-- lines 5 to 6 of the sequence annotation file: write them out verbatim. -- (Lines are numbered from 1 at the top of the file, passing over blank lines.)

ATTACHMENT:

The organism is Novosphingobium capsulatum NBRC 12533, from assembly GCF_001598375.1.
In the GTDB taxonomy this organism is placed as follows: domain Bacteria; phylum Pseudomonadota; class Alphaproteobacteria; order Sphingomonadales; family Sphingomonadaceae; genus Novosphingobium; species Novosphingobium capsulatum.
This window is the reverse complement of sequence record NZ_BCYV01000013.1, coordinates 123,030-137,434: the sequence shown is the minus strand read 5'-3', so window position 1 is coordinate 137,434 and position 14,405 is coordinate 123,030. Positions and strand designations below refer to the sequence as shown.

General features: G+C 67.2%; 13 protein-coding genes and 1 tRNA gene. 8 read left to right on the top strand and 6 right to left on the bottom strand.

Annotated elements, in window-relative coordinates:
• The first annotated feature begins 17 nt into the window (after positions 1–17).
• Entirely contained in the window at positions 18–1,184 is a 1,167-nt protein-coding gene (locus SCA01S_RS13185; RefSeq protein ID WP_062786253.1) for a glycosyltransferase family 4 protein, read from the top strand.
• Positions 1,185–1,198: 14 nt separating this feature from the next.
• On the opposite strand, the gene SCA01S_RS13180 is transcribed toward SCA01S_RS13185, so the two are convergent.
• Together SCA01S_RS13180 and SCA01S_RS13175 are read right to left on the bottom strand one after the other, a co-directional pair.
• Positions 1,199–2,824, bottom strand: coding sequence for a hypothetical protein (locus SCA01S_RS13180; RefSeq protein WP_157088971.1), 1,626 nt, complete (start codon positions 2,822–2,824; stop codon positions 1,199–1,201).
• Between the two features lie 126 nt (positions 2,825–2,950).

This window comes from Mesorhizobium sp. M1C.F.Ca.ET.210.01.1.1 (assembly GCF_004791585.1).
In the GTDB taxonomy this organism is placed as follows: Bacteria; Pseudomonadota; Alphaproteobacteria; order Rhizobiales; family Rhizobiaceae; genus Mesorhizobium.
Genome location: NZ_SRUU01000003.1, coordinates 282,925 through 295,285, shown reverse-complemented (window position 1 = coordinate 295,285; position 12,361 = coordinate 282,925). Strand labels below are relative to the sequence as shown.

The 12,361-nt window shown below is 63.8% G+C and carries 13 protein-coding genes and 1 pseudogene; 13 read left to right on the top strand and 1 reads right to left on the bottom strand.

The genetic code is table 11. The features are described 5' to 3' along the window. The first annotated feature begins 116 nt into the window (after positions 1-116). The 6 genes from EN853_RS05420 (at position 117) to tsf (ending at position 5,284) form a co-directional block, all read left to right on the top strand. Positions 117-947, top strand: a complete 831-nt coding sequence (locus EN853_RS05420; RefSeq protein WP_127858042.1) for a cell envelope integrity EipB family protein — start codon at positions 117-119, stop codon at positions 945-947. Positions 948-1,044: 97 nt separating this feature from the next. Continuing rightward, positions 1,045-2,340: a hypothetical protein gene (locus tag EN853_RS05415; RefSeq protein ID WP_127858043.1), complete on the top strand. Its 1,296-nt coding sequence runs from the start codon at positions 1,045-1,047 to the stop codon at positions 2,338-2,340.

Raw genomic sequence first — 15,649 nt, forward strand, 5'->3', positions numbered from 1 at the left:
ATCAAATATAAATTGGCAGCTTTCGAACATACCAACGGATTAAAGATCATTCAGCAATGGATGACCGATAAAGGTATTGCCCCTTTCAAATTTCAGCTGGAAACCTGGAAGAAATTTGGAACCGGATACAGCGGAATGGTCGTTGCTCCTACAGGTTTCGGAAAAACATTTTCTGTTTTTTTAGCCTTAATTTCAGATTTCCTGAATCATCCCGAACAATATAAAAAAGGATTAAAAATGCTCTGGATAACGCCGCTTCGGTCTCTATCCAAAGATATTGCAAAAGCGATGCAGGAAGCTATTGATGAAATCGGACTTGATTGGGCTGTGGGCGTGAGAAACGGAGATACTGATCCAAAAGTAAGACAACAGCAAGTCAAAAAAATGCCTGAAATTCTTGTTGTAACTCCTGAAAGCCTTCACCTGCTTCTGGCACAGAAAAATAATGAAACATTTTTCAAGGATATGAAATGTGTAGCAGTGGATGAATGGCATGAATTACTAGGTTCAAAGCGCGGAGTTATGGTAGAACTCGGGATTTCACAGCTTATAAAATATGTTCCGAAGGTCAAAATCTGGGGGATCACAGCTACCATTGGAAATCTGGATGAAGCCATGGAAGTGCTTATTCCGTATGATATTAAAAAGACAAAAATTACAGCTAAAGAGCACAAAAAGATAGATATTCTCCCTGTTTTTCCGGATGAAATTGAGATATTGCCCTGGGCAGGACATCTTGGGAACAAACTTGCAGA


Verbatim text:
Annotated elements, in window-relative coordinates:
• The first annotated feature begins 17 nt into the window (after positions 1–17).